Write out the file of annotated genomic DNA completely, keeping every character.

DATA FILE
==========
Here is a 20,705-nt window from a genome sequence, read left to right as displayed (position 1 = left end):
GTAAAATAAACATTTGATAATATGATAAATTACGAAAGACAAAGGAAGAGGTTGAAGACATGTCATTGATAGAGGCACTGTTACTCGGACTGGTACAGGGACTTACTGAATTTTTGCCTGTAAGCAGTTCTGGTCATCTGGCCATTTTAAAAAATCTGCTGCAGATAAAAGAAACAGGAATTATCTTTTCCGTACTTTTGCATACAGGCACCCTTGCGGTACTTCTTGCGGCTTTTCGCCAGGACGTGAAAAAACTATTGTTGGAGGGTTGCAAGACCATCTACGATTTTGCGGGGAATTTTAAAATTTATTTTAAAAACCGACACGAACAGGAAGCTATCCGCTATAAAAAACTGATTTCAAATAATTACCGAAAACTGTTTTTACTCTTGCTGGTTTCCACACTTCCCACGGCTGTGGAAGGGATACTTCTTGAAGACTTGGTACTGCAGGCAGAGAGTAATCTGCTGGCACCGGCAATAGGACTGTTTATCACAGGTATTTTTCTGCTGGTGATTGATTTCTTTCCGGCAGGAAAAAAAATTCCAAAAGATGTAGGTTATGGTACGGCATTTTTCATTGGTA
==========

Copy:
Here is a 20,705-nt window from a genome sequence, read left to right as displayed (position 1 = left end):
GTAAAATAAACATTTGATAATATGATAAATTACGAAAGACAAAGGAAGAGGTTGAAGACATGTCATTGATAGAGGCACTGTTACTCGGACTGGTACAGGGACTTACTGAATTTTTGCCTGTAAGCAGTTCTGGTCATCTGGCCATTTTAAAAAATCTGCTGCAGATAAAAGAAACAGGAATTATCTTTTCCGTACTTTTGCATACAGGCACCCTTGCGGTACTTCTTGCGGCTTTTCGCCAGGACGTGAAAAAACTATTGTTGGAGGGTTGCAAGACCATCTACGATTTTGCGGGGAATTTTAAAATTTATTTTAAAAACCGACACGAACAGGAAGCTATCCGCTATAAAAAACTGATTTCAAATAATTACCGAAAACTGTTTTTACTCTTGCTGGTTTCCACACTTCCCACGGCTGTGGAAGGGATACTTCTTGAAGACTTGGTACTGCAGGCAGAGAGTAATCTGCTGGCACCGGCAATAGGACTGTTTATCACAGGTATTTTTCTGCTGGTGATTGATTTCTTTCCGGCAGGAAAAAAAATTCCAAAAGATGTAGGTTATGGTACGGCATTTTTCATTGGTA